Meet Jeromme, Young, Black, LGBTQ, and FABULOUS.
Read his story below, and get to know what “I AM” means to him.
“I remember getting hired to work for one of Canada’s most prominent LGBT media companies back a few years ago - I was so excited and pumped to work in an environment where I could fully be myself. Very rarely were there other out co-workers at my past jobs, so I was thrilled at the prospect of being part of an organization that was predominantly LGBT staffed. Things were great at first. I was given a warm welcome by my department, there were a lot of parties (A LOT) and I generally felt supported.
What I hadn’t known is that there was another gay Black male from my department that had left the company shortly before I came on board. Suddenly everything became a subject of comparison between us. When making small talk in the lunchroom, the conversation would get directed back to their fun memories of that former employee. While working, the other members of my team would compare how I worked to how he worked. Even when dishing about dating or personal matters with a teammate that I had started to open up to, things would eventually circle around to the colorful dating life & escapades of that former employee.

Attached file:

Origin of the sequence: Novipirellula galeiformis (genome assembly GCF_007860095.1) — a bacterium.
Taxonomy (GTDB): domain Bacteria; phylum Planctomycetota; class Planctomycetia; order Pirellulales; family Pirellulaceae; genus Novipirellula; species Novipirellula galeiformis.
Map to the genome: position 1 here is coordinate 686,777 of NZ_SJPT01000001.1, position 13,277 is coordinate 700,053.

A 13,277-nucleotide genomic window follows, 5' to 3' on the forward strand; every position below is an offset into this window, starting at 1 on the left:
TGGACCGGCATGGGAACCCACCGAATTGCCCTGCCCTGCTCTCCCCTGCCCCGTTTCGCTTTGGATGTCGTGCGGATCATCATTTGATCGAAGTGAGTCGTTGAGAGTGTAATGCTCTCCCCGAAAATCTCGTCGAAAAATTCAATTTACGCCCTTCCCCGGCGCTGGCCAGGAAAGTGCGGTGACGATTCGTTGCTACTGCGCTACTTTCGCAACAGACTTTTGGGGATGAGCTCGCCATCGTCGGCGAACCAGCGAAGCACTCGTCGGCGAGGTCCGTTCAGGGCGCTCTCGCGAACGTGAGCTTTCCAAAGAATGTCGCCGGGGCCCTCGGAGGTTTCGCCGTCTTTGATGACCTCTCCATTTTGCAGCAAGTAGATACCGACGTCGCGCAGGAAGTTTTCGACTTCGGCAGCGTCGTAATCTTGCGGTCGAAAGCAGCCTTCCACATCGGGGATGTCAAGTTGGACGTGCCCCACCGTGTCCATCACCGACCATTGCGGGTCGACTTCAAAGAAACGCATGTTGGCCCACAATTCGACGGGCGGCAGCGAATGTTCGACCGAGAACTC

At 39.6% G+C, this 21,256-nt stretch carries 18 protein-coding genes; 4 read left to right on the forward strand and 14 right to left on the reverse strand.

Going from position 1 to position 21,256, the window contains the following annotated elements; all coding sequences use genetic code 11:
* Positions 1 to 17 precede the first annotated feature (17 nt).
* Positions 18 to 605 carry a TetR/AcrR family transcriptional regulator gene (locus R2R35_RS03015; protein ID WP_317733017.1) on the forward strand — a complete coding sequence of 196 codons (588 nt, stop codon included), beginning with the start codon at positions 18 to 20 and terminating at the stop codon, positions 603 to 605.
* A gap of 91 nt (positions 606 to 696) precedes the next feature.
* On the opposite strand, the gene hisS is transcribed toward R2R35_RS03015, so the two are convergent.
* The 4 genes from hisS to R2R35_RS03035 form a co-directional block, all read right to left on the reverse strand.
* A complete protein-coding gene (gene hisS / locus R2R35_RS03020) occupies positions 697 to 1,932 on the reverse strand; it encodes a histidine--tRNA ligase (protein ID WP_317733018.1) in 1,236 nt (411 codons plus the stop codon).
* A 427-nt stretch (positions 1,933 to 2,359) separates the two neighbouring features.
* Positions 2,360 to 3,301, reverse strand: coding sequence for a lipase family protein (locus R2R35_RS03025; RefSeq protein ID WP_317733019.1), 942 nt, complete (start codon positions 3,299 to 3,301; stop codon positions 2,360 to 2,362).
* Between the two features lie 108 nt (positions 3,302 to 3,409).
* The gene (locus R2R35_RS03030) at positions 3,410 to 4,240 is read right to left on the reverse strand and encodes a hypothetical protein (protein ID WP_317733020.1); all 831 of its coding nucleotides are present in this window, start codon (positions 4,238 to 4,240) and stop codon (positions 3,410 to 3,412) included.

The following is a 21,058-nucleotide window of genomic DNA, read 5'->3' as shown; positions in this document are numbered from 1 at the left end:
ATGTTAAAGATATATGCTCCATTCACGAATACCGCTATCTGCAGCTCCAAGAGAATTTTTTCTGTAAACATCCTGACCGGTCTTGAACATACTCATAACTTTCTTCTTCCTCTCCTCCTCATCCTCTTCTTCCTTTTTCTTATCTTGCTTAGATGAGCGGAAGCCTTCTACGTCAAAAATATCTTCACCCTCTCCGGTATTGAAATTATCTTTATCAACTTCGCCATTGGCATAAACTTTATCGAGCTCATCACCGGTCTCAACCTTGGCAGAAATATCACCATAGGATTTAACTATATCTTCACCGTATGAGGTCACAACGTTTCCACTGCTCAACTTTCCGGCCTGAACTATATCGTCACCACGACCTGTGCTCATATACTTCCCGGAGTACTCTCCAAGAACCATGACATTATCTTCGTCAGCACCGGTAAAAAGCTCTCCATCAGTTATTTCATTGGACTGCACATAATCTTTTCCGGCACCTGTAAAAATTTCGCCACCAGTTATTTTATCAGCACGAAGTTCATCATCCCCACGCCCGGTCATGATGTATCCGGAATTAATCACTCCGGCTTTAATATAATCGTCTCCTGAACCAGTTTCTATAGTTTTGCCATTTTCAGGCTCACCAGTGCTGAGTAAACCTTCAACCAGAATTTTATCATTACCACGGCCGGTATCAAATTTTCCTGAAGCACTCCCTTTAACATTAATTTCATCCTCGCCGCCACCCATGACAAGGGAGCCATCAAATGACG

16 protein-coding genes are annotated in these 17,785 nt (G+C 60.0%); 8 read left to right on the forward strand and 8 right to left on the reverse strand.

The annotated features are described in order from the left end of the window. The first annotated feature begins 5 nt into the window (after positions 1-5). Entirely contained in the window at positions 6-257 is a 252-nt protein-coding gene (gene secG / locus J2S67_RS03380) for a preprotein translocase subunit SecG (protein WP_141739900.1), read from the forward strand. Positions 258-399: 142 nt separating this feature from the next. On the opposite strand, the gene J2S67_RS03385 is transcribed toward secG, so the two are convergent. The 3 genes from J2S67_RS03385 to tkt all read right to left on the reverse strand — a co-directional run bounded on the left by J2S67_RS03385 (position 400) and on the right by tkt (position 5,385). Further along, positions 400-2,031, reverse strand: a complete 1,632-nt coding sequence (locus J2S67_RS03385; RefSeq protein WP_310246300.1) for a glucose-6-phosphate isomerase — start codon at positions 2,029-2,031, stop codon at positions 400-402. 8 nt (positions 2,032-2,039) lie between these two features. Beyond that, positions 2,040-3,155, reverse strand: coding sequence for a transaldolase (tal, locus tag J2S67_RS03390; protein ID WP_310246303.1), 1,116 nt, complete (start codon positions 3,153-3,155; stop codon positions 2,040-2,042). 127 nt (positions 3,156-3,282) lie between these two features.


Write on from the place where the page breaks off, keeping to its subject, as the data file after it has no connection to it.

Admittedly, it did get to me and as a result, I started to clam up. I began to feel a little inferior for not being as flamboyant or immediately exhilarating as my predecessor. Rather than opening up or engaging beyond surface-level pleasantries, I focused on overperforming at my tasks in hopes that I would get recognized for being my own person that way and that didn’t feel good either. It dawned on me that we can’t please everyone and trying to do so would be futile. Going through life with a metaphorical mask on and tamping down who you really are in the hope that you’ll be embraced or liked is ultimately a losing game. It’s when I decided to fully be myself, stood in my truth and stopped worrying about gaining their validation that I felt like I truly started to feel like part of the team at that organization. It’s the parts of us that we try to hide or feel insecure about that make us unique: our awkward bits, moments of vulnerability and our flaws. Pretending to be someone else or a lesser version of yourself is a waste of the time that you could be expressing yourself and flourishing.
As the old saying goes “comparison is the thief of joy.” The only person that you should be in competition with is yourself, specifically who you were yesterday. Ultimately, what I learned is: don’t change yourself so people will accept you; change & grow on your own terms, be true to yourself and let people see who you really are. The people who truly matter will appreciate you”.
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